Audi is giving customers superpowers at several of its dealerships. People can strap on virtual-reality headsets that give them X-ray vision to peek under car hoods and, just for fun, see what their dream drive would look like parked on the moon, next to asteroid craters.
The goal is to make car buying more memorable and in the process persuade more customers to splurge on Audis. Or, as Marcus Kühne, who leads strategy for Audi’s (audvf) virtual-reality push, put it at a recent conference in San Francisco, the hope is to make car shopping more emotional.
“If a customer leaves a dealership in the future, they should say, ‘Wow, that was unexpected and much better than before,’ ” Kühne said.
Audi’s test is an example of a broader effort by businesses like Pepsi (pep) and Fidelity to learn how to make money from virtual reality, an emerging technology that transports people into alternate worlds or enhanced versions of the real one. Despite the buzz about the technology, however, many companies are merely taking baby steps because of the public’s tepid embrace of VR so far.
Sales of virtual-reality headsets, required for peering into often fantastical VR “environments,” are modest at best. HTC sold 450,000 Vive headsets in 2016, while Facebook’s Oculus VR sold 355,000 Rift headsets, according to SuperData Research. That’s far fewer than the millions of devices that some analysts had expected those companies to sell, combined.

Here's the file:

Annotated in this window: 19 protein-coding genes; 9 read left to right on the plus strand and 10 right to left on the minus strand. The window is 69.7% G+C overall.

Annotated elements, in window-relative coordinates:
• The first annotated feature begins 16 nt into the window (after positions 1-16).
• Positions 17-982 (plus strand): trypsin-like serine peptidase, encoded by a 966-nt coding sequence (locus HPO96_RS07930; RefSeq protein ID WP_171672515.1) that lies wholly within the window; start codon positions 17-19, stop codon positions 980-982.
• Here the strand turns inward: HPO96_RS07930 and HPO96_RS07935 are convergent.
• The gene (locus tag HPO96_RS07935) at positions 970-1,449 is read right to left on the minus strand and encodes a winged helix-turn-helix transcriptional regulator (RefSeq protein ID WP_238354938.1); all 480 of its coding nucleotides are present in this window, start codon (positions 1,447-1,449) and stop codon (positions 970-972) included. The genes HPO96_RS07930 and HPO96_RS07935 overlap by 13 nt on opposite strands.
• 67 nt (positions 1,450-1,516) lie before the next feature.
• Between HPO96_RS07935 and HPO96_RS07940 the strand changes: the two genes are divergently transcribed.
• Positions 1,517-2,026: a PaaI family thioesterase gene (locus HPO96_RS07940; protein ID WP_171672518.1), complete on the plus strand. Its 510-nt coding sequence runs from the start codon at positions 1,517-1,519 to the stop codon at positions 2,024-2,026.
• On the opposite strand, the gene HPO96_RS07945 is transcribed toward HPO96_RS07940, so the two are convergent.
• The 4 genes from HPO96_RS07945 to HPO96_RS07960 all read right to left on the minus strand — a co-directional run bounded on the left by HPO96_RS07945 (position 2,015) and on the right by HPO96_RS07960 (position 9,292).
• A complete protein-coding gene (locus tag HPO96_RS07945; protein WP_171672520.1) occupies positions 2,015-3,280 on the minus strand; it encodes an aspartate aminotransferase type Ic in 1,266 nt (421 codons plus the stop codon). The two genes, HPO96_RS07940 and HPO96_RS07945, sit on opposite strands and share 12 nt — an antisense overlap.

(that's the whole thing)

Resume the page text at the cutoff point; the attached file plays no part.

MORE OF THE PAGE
It doesn’t help that people who try virtual reality sometimes end up feeling dizzy and that headsets are bulky and unfashionable.
“VR is not a finished product, as much as a work in process,” says Richard Gelfond, CEO of big-screen theater operator IMAX.
IMAX is close to making its first small push into virtual reality by opening a sort of VR arcade in January. Customers who visit the hub, in Los Angeles, will be able to watch and play virtual-reality films and games in one of 15 private soundproof rooms.
A seven-minute virtual-reality session will cost around $10. By the end of the year, IMAX hopes to open more hubs overseas.
Instead of going big on virtual reality, Gelfond is taking a more measured approach. And based on public reaction, he says he may build more or fewer hubs or adjust the price. “I could get the timing wrong, but there’s no question the market potential is enormous,” says Gelfond, despite VR’s early struggles. “It’s just a question of when it comes together.”
Already, there’s a hopeful data point from Audi. Although it’s too early to know whether its VR experiment has translated into more car sales, Kühne said that sales of car options—those sometimes pricey add-ons—are up at dealerships where virtual reality is available.
A version of this article appears in the January 1, 2017 issue of Fortune with the headline “Virtual Reality’s Money Quest.”